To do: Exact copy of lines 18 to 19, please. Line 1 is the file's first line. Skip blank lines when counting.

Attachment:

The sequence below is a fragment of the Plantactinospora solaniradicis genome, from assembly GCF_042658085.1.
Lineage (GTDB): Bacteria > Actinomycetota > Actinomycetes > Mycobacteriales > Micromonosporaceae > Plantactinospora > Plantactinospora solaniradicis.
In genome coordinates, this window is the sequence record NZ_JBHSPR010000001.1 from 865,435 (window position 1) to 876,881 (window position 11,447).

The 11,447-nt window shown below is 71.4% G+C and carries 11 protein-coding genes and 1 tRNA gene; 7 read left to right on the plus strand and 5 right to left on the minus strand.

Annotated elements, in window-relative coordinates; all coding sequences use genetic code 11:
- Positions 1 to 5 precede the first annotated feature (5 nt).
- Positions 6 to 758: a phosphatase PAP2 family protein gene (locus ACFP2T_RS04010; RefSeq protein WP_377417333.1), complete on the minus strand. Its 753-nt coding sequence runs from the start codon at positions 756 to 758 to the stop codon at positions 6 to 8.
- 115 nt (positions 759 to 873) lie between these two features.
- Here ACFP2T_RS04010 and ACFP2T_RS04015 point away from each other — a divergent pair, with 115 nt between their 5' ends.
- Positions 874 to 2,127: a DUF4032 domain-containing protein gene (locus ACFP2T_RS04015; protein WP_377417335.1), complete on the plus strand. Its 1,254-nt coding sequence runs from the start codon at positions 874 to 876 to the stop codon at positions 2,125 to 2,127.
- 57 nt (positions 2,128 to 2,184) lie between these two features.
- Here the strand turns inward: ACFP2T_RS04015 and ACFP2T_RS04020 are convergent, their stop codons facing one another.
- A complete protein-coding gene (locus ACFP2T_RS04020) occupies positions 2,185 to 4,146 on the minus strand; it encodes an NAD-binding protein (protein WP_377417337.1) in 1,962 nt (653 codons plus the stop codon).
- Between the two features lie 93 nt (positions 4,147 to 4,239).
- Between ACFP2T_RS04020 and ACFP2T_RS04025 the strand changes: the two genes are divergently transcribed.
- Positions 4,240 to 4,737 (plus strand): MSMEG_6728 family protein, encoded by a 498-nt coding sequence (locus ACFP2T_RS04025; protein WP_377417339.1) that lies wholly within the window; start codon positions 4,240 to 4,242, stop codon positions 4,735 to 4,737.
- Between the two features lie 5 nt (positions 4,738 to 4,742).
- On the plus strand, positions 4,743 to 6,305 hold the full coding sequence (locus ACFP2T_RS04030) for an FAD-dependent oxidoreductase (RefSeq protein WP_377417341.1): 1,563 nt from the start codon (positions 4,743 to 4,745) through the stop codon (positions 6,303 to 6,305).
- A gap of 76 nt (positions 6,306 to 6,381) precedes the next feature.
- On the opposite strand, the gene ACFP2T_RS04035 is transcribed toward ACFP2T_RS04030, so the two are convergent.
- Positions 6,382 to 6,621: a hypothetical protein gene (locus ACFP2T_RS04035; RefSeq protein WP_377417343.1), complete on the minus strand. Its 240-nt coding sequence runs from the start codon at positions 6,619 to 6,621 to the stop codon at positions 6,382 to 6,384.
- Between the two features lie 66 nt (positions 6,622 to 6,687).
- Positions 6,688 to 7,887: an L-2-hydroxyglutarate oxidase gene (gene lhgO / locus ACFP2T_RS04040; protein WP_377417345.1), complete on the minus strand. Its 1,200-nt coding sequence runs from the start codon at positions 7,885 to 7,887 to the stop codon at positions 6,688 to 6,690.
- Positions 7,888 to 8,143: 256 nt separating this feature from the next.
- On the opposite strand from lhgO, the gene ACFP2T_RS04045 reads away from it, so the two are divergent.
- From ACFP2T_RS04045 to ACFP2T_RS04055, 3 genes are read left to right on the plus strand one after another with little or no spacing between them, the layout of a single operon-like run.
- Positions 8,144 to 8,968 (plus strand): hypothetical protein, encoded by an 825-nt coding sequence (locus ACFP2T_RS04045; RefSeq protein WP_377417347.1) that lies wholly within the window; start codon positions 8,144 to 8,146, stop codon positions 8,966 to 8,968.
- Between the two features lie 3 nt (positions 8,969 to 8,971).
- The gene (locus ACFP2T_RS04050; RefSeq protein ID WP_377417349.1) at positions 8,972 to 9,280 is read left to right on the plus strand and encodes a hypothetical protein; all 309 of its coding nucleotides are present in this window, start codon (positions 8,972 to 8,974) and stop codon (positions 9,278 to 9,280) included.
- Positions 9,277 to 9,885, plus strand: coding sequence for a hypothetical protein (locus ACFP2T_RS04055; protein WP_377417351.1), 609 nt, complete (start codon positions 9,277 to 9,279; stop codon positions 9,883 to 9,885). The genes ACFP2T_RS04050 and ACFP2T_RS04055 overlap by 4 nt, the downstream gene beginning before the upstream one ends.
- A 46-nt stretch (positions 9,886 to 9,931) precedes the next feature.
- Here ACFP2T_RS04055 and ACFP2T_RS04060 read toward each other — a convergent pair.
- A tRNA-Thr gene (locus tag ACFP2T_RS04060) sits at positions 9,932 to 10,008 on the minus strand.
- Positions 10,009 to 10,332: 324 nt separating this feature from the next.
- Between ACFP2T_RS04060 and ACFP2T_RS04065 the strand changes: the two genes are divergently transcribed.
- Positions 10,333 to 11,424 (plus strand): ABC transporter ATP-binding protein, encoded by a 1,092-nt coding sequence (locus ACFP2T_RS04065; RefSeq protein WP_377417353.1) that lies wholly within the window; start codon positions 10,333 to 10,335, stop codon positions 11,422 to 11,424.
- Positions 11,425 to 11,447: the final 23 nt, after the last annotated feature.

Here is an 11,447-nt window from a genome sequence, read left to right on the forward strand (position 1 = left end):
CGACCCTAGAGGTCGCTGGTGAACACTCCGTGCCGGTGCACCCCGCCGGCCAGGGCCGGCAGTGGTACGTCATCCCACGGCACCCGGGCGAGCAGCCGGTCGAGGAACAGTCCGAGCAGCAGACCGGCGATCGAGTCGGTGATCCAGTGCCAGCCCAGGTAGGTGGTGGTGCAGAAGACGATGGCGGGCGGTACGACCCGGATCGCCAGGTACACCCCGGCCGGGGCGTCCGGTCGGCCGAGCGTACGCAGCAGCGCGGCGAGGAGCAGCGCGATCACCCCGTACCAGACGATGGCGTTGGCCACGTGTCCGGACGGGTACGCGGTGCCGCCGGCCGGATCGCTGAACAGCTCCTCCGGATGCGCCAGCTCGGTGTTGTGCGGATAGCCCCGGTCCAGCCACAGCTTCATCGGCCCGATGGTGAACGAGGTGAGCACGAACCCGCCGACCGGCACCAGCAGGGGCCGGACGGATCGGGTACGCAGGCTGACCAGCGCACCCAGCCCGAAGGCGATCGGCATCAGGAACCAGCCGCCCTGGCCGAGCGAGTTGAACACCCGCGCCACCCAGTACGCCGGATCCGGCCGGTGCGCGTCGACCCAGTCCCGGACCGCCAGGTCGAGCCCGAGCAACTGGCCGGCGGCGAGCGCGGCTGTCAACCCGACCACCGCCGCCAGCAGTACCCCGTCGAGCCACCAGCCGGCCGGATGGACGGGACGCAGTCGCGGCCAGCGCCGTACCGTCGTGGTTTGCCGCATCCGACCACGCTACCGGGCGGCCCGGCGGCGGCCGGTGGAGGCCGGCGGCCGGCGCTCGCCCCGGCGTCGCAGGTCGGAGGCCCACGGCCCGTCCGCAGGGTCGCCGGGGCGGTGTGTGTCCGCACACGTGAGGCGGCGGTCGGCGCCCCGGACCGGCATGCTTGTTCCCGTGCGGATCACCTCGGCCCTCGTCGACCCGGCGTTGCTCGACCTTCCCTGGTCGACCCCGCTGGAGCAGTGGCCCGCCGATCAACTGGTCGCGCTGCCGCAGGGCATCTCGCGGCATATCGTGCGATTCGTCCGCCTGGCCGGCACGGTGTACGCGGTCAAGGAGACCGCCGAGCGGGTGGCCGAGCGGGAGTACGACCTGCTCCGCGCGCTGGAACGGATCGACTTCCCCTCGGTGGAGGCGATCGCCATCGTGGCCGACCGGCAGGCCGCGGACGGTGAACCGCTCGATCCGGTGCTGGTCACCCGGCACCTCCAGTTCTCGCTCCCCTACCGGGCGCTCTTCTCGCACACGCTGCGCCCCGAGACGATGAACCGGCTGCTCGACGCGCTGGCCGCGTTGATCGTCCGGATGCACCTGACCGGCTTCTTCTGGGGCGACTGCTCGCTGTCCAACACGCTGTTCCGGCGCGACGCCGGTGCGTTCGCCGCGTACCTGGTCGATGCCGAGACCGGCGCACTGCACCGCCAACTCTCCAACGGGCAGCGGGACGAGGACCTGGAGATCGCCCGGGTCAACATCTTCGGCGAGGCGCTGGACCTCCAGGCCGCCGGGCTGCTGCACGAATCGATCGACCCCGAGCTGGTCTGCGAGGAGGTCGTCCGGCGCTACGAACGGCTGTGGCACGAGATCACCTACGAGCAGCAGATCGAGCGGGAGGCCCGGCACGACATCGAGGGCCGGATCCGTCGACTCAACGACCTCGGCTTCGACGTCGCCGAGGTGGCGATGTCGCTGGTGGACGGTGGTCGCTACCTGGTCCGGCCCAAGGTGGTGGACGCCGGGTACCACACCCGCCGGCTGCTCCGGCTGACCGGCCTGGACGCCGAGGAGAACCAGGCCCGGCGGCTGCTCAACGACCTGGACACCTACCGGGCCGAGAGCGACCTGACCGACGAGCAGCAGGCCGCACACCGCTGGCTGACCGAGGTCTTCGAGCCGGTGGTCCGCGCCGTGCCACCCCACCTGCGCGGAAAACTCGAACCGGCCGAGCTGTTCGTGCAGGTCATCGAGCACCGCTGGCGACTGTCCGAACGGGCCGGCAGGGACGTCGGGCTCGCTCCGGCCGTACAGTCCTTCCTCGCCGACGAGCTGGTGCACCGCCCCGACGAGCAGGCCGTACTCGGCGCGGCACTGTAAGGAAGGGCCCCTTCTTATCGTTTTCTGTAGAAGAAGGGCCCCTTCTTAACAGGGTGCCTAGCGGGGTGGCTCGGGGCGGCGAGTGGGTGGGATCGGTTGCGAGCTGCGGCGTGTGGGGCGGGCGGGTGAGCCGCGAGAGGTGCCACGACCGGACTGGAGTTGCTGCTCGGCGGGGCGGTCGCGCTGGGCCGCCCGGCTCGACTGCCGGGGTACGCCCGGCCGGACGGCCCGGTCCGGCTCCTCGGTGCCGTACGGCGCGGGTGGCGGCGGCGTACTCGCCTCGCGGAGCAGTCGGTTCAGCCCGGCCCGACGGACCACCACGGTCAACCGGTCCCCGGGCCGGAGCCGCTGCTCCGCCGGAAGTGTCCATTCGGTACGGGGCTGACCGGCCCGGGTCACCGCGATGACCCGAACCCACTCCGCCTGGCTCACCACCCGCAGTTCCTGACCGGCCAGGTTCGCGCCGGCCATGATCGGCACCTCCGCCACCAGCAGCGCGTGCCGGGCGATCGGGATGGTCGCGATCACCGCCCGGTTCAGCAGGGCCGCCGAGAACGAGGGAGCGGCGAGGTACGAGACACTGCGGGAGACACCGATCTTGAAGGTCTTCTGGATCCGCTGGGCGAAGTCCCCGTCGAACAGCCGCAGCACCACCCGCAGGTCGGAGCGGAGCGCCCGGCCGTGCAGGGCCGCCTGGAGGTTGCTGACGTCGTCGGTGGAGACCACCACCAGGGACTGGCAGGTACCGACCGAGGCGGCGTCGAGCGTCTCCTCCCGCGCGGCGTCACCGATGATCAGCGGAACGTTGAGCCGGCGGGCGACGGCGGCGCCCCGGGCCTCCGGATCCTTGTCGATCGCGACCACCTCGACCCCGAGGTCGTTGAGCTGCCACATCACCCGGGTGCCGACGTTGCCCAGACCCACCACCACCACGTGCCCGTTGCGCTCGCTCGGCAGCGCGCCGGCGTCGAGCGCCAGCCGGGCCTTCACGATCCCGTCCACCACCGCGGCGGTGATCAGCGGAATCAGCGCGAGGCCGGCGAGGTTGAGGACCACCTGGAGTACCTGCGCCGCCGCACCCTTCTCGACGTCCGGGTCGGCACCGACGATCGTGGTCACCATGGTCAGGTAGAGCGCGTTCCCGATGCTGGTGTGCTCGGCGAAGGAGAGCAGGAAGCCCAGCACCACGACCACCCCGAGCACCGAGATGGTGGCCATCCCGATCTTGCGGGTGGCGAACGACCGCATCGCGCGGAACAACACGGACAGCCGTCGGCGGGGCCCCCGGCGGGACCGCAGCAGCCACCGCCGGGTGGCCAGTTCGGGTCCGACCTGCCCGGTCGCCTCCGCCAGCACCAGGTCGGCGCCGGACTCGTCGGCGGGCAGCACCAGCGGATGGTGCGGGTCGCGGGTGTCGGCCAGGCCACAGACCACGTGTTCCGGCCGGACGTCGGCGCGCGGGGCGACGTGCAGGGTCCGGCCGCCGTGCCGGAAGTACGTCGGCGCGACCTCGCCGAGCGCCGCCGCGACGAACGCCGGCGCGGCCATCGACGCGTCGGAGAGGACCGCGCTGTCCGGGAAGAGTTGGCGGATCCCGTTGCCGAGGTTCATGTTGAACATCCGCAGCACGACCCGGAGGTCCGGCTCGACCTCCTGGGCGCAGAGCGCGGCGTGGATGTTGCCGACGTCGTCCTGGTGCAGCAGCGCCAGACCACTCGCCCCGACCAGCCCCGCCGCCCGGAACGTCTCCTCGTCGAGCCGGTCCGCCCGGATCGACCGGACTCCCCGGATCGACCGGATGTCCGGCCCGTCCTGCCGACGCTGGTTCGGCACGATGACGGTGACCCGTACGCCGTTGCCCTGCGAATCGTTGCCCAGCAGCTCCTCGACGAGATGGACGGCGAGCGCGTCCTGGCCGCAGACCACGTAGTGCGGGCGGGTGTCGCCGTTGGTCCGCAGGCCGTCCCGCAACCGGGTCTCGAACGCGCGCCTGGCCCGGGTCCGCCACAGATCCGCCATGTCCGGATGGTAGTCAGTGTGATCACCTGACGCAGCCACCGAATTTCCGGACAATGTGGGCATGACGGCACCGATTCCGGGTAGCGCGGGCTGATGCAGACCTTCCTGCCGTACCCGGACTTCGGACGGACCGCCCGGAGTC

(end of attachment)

- On the plus strand, positions 4,743 to 6,305 hold the full coding sequence (locus ACFP2T_RS04030) for an FAD-dependent oxidoreductase (RefSeq protein WP_377417341.1): 1,563 nt from the start codon (positions 4,743 to 4,745) through the stop codon (positions 6,303 to 6,305).
- A gap of 76 nt (positions 6,306 to 6,381) precedes the next feature.